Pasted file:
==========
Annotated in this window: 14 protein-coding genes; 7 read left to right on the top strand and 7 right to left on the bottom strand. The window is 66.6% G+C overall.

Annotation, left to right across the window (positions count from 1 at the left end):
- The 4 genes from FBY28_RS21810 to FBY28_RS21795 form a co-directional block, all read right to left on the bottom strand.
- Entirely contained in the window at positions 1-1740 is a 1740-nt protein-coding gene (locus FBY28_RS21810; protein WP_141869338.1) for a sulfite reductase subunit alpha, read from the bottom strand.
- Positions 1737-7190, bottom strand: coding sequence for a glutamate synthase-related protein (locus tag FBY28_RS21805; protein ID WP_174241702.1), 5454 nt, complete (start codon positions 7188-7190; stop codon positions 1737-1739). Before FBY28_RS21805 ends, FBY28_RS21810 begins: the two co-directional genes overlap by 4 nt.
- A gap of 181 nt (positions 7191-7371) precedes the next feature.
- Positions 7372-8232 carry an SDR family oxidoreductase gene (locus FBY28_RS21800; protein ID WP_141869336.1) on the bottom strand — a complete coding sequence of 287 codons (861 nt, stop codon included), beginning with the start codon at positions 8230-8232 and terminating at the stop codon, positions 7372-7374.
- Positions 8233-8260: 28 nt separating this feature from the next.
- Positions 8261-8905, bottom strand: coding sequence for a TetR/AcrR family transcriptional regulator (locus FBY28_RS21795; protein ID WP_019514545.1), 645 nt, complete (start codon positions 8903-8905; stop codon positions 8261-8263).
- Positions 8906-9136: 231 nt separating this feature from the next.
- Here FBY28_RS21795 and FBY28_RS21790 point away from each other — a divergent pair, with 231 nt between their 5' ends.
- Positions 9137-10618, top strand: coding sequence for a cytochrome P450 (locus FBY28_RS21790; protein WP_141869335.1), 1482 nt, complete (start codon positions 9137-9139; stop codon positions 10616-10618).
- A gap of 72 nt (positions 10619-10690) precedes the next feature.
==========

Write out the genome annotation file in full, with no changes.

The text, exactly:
Annotated in this window: 14 protein-coding genes; 7 read left to right on the top strand and 7 right to left on the bottom strand. The window is 66.6% G+C overall.

Annotation, left to right across the window (positions count from 1 at the left end):
- The 4 genes from FBY28_RS21810 to FBY28_RS21795 form a co-directional block, all read right to left on the bottom strand.
- Entirely contained in the window at positions 1-1740 is a 1740-nt protein-coding gene (locus FBY28_RS21810; protein WP_141869338.1) for a sulfite reductase subunit alpha, read from the bottom strand.
- Positions 1737-7190, bottom strand: coding sequence for a glutamate synthase-related protein (locus tag FBY28_RS21805; protein ID WP_174241702.1), 5454 nt, complete (start codon positions 7188-7190; stop codon positions 1737-1739). Before FBY28_RS21805 ends, FBY28_RS21810 begins: the two co-directional genes overlap by 4 nt.
- A gap of 181 nt (positions 7191-7371) precedes the next feature.
- Positions 7372-8232 carry an SDR family oxidoreductase gene (locus FBY28_RS21800; protein ID WP_141869336.1) on the bottom strand — a complete coding sequence of 287 codons (861 nt, stop codon included), beginning with the start codon at positions 8230-8232 and terminating at the stop codon, positions 7372-7374.
- Positions 8233-8260: 28 nt separating this feature from the next.
- Positions 8261-8905, bottom strand: coding sequence for a TetR/AcrR family transcriptional regulator (locus FBY28_RS21795; protein ID WP_019514545.1), 645 nt, complete (start codon positions 8903-8905; stop codon positions 8261-8263).
- Positions 8906-9136: 231 nt separating this feature from the next.
- Here FBY28_RS21795 and FBY28_RS21790 point away from each other — a divergent pair, with 231 nt between their 5' ends.
- Positions 9137-10618, top strand: coding sequence for a cytochrome P450 (locus FBY28_RS21790; protein WP_141869335.1), 1482 nt, complete (start codon positions 9137-9139; stop codon positions 10616-10618).
- A gap of 72 nt (positions 10619-10690) precedes the next feature.